Since you don;t use exact sizes for either the fish or the tank, you may be doing more harm than good by having them in the tank. Would need more specifics to say "yay" or "nay" . You may also be able to use a "thermal blanket" over the pond during the peak cold months if it would make you more at ease. This can be done with some framework and thick plastic to form a greenhouse type effect to save you from the work involved in keeping large goldfish in an aquarium. Many fish farmers use this methods on their ponds.

Just some food for thought. Hope this helps
I'd have to agree with this. Most people that have outside ponds keep their stock in the pond over winter. I don't see why a couple of heaters couldn't help you keep the temps from getting too cold. I'm not familiar with the blanket method mentioned above but I'd look into it if it's the way other hobbyists are tending to this
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Old 11-10-2013, 01:12 PM   #6
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You can use water heaters and pond de-icers in concert in your pond over the winter if you're concerned.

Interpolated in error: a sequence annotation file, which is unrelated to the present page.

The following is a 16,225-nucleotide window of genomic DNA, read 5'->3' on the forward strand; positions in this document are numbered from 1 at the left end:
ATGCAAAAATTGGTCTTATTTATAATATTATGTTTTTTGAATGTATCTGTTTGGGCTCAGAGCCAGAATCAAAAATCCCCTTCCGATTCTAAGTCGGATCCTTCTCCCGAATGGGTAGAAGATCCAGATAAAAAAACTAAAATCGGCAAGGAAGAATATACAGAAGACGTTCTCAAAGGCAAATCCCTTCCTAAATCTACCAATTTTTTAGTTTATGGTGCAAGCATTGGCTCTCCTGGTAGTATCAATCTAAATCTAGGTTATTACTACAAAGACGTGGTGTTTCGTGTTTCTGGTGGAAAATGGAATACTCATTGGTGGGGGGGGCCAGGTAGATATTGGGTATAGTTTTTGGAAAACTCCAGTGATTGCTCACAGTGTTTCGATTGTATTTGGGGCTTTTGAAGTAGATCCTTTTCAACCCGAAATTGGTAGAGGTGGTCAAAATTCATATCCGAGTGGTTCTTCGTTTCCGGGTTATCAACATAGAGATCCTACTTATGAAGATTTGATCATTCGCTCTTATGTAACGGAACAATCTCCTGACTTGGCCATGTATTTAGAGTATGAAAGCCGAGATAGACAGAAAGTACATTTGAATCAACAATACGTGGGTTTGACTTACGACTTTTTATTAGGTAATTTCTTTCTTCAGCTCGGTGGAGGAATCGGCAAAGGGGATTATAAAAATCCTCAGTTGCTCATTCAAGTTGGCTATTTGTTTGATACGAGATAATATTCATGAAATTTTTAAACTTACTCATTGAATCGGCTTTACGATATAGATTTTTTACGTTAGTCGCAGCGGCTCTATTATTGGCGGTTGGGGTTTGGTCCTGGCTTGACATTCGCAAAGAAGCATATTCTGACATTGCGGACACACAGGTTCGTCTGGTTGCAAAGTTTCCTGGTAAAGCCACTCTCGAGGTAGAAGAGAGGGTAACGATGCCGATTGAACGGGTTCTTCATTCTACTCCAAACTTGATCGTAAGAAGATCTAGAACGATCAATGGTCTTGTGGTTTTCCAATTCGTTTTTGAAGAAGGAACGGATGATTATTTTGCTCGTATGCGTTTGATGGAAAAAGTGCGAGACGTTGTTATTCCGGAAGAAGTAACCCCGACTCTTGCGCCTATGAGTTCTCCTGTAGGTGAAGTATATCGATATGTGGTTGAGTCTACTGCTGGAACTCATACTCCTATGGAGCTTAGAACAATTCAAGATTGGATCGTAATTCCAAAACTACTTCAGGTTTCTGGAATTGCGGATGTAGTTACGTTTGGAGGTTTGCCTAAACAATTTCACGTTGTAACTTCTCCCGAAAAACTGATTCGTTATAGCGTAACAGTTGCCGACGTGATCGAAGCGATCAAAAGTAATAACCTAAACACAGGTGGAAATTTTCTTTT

I was under the impression that this was an above-ground pond (which would freeze through completely) and that was why you took the fish indoors.
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Old 11-10-2013, 02:35 PM   #7
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outside pond

I live in fl so I had an outdoor pond and just left empty milk jugs floating on top with a small anchor to keep them below surface so it would take pressure off the walls also they sell pond deicers so that it want freeze solid also the framed up plastic sounds ok but not too tight there are still gases that need to escape but I know you get much much colder there